When we look across the economic landscape it’s clear that the UK and Europe have the most room for maneuvering on the fiscal side with especially Europe running too tight budgets relative to the current trajectory of the global economy. But here lies also the upside potential for next year. European equity markets could be the big surprise next year if both the UK and EU loosens the purse string as it could drive stronger currency and ultimately demand. If the ECB in addition indicates a shift in its monetary policy then banks would significantly add to performance. Also note today's decision by the Japanese government to launch a $121bn stimulus programme to revive growth. It's already starting.

Semiconductors stocks have done very well despite challenging trade environment as demand has remained robust and some frontloading by China has likely taken place. We like to use South Korea and semiconductors as leading indicators on the economy. Numbers out of South Korea are still worsening and the trade uncertainty is holding back investments among many companies. The hesitation to do investments are beginning to feed through to the semiconductor industry with operating earnings showing the biggest drawdown since 2012. Semiconductor earnings doubled from late 2016 to late 2018 which has fueled strong sentiment. Our view is that a lot of the hype around AI will cool down significantly in 2020 and with it demand for semiconductors.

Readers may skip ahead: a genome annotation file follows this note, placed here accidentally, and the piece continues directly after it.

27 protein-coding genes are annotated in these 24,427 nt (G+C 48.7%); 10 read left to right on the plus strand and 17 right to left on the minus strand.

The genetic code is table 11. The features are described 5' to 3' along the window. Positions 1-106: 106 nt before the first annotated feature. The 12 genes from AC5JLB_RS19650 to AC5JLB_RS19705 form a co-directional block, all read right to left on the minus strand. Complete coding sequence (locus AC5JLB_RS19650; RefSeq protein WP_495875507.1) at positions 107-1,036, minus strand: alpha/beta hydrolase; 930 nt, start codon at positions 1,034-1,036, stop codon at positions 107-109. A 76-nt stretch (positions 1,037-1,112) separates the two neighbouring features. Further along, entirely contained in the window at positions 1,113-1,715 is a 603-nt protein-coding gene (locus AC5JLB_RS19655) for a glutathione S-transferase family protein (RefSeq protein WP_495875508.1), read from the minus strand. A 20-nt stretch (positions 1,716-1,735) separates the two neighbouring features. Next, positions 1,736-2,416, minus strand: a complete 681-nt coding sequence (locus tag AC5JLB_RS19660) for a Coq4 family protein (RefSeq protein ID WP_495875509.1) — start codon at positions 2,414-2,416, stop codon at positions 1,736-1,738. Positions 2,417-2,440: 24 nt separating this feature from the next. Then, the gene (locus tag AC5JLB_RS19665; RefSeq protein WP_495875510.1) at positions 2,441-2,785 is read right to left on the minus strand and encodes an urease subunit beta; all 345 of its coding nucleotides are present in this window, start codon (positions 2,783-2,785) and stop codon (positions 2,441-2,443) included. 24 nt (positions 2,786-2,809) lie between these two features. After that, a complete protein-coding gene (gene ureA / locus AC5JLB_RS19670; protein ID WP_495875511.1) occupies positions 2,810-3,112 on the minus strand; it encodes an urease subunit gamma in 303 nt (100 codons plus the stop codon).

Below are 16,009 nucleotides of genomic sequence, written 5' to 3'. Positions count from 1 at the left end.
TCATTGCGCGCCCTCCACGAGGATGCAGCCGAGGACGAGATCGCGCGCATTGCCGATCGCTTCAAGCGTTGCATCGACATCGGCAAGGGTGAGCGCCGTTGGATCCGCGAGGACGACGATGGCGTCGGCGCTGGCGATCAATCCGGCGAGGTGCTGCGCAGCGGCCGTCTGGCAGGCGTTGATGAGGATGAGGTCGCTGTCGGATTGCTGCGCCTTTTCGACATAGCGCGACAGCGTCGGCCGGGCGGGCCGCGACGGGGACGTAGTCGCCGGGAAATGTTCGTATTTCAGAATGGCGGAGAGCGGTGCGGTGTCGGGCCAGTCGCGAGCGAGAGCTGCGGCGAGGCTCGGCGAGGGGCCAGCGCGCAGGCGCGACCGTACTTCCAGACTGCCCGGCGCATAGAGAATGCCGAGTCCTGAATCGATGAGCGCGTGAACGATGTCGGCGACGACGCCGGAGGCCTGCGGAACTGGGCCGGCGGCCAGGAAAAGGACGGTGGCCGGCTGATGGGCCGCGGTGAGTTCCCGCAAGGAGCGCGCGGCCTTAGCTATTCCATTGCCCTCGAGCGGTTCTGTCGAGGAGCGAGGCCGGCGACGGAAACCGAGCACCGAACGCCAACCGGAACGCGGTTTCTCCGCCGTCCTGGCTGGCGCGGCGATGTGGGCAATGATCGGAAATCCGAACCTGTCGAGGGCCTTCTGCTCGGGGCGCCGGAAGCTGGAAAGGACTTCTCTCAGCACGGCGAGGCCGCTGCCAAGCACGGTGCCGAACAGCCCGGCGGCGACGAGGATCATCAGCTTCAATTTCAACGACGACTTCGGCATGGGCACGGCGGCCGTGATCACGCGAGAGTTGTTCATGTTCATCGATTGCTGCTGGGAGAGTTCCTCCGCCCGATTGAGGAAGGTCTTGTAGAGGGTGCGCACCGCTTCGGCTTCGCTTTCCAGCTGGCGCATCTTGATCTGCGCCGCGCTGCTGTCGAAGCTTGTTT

Disclaimer

Saxo Capital Markets (Australia) Limited prepares and distributes information/research produced within the Saxo Bank Group for informational purposes only. In addition to the disclaimer below, if any general advice is provided, such advice does not take into account your individual objectives, financial situation or needs. You should consider the appropriateness of trading any financial instrument as trading can result in losses that exceed your initial investment. Please refer to our Analysis Disclaimer, and our Financial Services Guide and Product Disclosure Statement. All legal documentation and disclaimers can be found at https://www.home.saxo/en-au/legal/.